During an annual shareholder meeting in Arkansas, US, this week, Doug McMillon, Walmart CEO, said that the federal minimum wage of $7.25 an hour is “too low” and is “lagging behind”.
Walmart is one of the largest private employers in the country and as its leader, McMillon has broken his long silence on this contentious debate that has gripped the entire country including employees, companies and the government.
The US Congress has not raised the minimum wage since 2009 and media reports cite that McMillon’s comments from the shareholder meeting would push the government into action.
“It’s time for Congress to put a thoughtful plan in place,” McMillon said urging the government to put a phased out plan into place over a period of time that enables the entire country’s companies to prepare themselves to pay a higher minimum wage.
At present, the minimum wage at Walmart in the US locations is $11 an hour. Other conglomerates in the grocery retailer landscape such as Amazon and Costco have raised the wage to $15 an hour.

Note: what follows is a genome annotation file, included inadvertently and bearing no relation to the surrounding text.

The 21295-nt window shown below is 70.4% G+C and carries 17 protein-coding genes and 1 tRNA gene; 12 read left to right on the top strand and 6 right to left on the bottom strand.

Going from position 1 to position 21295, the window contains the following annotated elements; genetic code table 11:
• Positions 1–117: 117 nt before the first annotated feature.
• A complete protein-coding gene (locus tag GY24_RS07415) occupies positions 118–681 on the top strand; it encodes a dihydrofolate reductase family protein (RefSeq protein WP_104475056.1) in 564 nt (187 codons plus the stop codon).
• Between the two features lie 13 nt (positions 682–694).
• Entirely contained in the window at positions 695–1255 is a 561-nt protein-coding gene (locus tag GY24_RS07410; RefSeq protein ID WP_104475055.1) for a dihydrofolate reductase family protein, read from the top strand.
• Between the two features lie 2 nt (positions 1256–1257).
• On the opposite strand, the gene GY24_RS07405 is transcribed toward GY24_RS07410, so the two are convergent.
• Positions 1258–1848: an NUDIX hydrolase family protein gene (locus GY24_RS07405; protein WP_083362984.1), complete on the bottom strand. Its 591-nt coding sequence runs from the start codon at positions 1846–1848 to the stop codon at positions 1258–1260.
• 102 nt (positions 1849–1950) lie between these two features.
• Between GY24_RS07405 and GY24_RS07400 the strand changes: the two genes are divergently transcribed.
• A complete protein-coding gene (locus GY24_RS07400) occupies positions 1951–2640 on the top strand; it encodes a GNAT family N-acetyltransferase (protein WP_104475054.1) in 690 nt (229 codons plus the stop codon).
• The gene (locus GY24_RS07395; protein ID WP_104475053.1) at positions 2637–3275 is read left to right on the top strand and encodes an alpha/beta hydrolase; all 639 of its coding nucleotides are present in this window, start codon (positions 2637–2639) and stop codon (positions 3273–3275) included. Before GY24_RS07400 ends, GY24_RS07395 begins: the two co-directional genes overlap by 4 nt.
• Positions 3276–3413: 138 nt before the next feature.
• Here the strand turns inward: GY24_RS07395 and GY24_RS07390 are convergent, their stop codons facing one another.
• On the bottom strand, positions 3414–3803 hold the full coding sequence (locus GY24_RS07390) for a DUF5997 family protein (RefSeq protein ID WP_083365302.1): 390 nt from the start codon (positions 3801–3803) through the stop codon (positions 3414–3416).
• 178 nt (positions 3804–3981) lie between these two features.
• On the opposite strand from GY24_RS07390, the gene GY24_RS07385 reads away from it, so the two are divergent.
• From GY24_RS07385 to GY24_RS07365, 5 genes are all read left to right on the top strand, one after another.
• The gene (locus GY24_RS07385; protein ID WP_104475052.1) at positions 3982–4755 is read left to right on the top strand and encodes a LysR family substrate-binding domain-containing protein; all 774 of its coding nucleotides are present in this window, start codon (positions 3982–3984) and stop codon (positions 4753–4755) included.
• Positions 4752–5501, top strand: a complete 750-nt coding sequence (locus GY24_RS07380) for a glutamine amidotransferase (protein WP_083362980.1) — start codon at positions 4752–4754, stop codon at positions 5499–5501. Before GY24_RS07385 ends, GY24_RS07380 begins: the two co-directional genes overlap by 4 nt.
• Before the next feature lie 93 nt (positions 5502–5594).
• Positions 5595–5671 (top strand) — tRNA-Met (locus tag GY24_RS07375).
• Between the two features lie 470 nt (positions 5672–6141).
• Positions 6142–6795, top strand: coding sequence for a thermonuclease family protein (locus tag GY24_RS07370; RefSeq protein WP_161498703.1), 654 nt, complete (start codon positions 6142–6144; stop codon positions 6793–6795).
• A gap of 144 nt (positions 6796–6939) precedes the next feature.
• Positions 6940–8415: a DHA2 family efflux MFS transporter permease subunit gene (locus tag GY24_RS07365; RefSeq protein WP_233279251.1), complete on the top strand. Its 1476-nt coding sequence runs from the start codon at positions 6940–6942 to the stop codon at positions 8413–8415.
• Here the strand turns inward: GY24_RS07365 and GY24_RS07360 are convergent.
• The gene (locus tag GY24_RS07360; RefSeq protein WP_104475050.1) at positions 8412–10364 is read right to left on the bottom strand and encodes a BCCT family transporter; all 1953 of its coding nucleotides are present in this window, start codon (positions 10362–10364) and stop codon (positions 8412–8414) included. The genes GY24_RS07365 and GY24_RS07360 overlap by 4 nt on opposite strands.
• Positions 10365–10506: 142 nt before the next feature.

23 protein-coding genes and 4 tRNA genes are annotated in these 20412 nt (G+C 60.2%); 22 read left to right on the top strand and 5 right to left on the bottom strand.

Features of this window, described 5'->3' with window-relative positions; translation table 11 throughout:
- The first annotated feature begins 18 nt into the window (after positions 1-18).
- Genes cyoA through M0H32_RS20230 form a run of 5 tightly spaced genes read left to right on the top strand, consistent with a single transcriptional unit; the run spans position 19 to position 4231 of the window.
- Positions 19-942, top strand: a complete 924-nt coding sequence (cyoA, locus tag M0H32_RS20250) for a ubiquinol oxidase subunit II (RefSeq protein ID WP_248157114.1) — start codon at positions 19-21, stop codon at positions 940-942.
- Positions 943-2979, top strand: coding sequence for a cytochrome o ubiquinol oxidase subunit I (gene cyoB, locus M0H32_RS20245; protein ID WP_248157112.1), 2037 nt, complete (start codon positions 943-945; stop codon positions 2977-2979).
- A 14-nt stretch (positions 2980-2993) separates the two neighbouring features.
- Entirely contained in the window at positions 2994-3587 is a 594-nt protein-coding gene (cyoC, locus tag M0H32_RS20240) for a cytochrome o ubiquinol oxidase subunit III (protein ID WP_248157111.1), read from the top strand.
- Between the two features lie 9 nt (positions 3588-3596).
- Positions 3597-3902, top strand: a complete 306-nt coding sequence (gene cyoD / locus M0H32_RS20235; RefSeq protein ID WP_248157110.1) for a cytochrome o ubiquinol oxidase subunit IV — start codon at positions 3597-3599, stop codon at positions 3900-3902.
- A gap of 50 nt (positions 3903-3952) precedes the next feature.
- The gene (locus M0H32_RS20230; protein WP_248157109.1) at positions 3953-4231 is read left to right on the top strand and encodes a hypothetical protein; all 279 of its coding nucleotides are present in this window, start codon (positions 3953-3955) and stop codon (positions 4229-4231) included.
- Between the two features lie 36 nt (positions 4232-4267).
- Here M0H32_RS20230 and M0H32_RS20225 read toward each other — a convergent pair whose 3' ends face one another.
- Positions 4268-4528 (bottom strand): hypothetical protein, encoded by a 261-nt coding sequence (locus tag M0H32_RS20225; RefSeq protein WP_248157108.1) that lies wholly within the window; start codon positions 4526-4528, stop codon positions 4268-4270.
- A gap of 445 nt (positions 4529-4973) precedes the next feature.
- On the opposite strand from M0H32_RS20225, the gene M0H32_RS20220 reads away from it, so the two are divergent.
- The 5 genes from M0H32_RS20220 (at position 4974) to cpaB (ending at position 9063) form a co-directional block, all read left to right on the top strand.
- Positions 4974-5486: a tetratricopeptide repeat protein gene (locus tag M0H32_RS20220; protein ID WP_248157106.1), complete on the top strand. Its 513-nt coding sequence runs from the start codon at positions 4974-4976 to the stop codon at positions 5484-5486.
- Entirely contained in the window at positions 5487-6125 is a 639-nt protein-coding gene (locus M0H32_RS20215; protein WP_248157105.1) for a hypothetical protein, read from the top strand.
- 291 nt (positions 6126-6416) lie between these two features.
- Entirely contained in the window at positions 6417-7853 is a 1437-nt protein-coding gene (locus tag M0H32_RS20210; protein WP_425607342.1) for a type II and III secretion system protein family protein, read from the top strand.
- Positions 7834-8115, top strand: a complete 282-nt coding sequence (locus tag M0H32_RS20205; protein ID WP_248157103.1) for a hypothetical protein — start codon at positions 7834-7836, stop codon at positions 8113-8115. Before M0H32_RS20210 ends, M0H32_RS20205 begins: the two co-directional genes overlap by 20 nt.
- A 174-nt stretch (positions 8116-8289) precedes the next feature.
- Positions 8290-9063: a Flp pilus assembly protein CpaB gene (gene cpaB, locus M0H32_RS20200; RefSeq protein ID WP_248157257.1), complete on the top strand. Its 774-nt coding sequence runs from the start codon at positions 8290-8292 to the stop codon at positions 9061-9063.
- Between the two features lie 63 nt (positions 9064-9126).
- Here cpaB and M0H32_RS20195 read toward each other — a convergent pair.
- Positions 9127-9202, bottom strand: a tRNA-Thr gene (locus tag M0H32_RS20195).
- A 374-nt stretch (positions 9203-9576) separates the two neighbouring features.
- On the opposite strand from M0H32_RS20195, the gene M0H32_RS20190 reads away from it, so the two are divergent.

As setting the federal minimum wage falls under the responsibility of the government, it has become a political platform for many on the Democrats’ side. It is precisely why Walmart is also facing the same pressure from the Democrats, workers’ unions and lobbyists.
Given the rising cost of living in different parts of the country because of inflation, trade tensions with other countries and a globally fluctuating jobs’ scenario, the leaders of large employers in the US are facing the challenge of striking a balance between raising the minimum wages, retaining employees, earning the employees’ trust and at the same time getting used to lower profit margins.